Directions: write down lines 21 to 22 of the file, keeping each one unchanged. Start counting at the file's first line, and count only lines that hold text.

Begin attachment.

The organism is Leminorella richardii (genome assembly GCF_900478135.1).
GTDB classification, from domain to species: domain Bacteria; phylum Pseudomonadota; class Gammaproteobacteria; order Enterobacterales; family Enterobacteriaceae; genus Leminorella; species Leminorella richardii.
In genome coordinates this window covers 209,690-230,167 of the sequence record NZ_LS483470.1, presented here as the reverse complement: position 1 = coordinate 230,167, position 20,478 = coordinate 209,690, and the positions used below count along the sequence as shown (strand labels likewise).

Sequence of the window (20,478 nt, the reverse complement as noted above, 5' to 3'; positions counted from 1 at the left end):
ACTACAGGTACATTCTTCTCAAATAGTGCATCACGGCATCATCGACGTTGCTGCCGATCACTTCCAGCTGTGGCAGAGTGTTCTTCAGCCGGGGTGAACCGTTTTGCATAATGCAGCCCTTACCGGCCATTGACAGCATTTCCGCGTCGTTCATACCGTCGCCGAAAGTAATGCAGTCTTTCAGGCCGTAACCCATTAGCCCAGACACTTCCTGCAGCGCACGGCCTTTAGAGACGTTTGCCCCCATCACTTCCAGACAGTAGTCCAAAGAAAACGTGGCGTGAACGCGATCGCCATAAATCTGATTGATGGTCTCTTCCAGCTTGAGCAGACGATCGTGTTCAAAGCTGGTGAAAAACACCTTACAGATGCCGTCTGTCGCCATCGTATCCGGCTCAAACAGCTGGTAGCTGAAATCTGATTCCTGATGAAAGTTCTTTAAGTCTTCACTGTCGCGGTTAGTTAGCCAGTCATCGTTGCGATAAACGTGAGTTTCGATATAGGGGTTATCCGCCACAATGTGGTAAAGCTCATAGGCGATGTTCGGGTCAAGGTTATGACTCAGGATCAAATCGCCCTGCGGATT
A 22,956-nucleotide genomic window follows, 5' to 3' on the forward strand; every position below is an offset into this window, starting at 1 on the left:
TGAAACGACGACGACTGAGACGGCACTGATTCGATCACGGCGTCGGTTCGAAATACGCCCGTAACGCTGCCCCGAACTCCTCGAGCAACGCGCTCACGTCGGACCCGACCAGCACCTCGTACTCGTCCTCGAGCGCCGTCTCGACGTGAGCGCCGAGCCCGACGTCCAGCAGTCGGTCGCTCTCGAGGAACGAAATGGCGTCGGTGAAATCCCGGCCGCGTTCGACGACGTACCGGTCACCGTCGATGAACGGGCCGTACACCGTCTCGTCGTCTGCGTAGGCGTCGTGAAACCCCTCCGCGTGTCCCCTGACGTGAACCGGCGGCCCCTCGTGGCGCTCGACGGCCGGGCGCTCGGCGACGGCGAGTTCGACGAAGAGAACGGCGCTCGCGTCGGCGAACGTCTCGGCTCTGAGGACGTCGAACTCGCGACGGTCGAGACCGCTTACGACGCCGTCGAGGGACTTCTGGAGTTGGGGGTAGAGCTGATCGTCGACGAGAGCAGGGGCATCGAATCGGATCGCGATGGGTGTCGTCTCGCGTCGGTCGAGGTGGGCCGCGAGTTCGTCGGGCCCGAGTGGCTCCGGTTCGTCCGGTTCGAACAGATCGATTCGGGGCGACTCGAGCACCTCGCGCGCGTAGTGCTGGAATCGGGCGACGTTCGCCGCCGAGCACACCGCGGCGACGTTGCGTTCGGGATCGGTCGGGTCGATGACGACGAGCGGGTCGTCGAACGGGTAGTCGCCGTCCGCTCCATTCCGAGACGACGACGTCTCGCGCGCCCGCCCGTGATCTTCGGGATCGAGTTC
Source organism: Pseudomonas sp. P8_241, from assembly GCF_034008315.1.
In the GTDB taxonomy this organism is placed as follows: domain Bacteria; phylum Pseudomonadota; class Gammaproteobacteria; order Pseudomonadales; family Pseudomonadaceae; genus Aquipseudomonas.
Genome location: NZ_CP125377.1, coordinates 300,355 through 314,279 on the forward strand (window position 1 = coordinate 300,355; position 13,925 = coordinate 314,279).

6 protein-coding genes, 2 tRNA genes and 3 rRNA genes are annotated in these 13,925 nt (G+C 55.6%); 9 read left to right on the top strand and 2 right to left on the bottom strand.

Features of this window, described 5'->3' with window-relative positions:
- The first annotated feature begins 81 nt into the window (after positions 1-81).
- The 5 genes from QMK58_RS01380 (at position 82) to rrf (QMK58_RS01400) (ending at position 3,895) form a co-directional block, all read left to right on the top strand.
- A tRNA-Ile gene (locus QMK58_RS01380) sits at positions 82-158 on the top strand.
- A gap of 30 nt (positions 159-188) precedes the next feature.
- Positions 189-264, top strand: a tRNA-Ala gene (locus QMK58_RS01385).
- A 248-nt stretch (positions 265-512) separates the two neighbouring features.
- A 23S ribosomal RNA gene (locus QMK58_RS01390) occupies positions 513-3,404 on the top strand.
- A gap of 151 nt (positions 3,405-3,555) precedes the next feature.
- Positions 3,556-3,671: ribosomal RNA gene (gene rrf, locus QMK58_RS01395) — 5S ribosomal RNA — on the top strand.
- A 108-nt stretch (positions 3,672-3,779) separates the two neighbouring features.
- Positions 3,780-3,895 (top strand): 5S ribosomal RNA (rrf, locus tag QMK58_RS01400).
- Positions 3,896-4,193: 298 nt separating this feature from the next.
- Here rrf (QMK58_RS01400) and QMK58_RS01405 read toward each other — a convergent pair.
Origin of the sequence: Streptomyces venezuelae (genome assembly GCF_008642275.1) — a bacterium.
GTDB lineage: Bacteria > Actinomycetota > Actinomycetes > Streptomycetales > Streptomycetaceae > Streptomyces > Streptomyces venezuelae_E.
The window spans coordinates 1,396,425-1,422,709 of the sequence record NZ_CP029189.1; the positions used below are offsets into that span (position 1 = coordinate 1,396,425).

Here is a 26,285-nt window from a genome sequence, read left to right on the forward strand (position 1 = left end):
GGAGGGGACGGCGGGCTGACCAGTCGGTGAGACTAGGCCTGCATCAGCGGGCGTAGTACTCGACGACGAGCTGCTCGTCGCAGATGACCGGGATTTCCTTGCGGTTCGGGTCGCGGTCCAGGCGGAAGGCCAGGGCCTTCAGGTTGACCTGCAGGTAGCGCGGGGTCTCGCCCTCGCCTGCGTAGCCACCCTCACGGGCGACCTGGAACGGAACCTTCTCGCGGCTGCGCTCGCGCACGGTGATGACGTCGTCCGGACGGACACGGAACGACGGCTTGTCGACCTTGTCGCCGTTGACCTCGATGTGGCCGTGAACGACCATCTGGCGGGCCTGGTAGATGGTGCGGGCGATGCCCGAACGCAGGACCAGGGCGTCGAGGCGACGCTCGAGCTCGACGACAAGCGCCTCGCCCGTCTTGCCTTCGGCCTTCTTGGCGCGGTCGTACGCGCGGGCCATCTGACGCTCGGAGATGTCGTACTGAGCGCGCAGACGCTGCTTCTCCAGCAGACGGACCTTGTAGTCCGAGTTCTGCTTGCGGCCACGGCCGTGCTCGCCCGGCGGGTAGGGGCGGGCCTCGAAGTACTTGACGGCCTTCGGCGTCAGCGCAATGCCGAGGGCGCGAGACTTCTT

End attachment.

- Positions 3,556-3,671: ribosomal RNA gene (gene rrf, locus QMK58_RS01395) — 5S ribosomal RNA — on the top strand.
- A 108-nt stretch (positions 3,672-3,779) separates the two neighbouring features.